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I've noticed that in computer programming, underscores are used extensively to create names that are technically one word long but consist of several different words. For example, C++ has priority_queue or get_temporary_buffer. However, this use case only exists because it's easier for software to split apart source code using whitespace as boundaries. In fact, in every case I can think of where I've seen underscores used, the rationale has always been to simplify some automated process.

Did the underscore character exist before computers were invented? If so, what were they used for?

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Technically speaking, it would be easier for the computer to parse variable names with whitespace in them than it would be for the programmer and maintainers due to a programming language's strict syntax rules. In other words, there would be a clearly defined behavior for the computer but it would confuse the hell out of us humans because we think we already know what whitespace means. –  MrHen Mar 25 '11 at 16:05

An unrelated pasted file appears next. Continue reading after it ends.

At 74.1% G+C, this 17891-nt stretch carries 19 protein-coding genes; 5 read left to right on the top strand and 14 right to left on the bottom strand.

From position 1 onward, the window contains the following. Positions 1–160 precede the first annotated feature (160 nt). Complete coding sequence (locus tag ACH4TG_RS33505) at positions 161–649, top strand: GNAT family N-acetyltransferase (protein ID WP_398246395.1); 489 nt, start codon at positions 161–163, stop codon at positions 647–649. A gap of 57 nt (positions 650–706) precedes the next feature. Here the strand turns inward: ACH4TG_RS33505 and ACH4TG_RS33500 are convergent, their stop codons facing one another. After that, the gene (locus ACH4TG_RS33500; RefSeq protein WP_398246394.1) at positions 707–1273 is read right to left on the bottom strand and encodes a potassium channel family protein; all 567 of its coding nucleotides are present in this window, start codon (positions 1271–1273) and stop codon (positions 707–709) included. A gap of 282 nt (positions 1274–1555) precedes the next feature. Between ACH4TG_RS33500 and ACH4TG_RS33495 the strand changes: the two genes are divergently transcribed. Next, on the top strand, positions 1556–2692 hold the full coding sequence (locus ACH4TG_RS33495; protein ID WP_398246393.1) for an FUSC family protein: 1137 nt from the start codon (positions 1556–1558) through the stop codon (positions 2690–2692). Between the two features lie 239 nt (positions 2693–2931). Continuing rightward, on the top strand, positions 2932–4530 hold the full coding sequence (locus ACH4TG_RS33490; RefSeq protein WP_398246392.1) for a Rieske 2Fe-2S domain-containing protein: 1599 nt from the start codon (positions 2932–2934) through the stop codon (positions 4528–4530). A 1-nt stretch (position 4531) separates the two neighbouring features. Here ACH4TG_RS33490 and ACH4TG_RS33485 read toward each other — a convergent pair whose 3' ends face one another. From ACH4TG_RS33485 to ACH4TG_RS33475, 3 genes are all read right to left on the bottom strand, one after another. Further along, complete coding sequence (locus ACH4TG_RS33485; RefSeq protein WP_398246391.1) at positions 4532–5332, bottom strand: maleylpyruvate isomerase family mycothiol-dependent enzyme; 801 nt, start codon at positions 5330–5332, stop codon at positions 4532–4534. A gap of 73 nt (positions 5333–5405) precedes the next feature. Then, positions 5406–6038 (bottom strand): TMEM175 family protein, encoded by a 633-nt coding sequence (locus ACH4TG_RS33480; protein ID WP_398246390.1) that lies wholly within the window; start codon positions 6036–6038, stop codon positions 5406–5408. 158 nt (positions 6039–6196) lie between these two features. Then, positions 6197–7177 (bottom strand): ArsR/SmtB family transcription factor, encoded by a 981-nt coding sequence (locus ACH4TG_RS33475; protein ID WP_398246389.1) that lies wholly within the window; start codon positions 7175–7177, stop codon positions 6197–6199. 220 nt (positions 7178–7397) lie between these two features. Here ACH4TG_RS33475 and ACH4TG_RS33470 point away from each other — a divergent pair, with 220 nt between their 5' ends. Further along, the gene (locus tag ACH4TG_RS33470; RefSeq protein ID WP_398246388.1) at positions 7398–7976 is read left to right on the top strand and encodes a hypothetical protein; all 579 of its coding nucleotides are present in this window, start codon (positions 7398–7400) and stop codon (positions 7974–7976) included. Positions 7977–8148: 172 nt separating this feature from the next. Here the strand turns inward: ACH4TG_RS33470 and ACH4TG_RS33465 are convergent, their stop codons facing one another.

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To add to @MrHen's accurate observation, a computer can parse on one character just as easily as it can on any other character. Most computer languages are designed to parse on blank spaces because humans are accustomed to parsing on blank spaces. –  oosterwal Mar 25 '11 at 16:33
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closed as off topic by Robusto, kiamlaluno, Kosmonaut Apr 14 '11 at 13:20

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1 Answer

up vote 17 down vote accepted

Yes. The underscore appeared first on mechanical typewriters, and was used as a combining glyph to underline text. You would type your text, then move the carriage back the beginning of the word, and type a series of underscores. It was also used to create horizontal “fill in the blank” lines, such as:

   Name: ________________
Surname: ________________

You can read more on the Wikipedia article.

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It was also handy for making check boxes with an underscore on two lines for the top and bottom and exclamation marks ! for the sides. Not all typewriters had a vertical bar |. –  oosterwal Mar 25 '11 at 16:35
    
LOL, unbelievable that I learned how to type on a typewriter and used underscores exactly in this manner yet both seem to be historical curiosities to kids these days. Didn't realize I was THAT old. –  Apprentice Queue Jan 29 at 22:09
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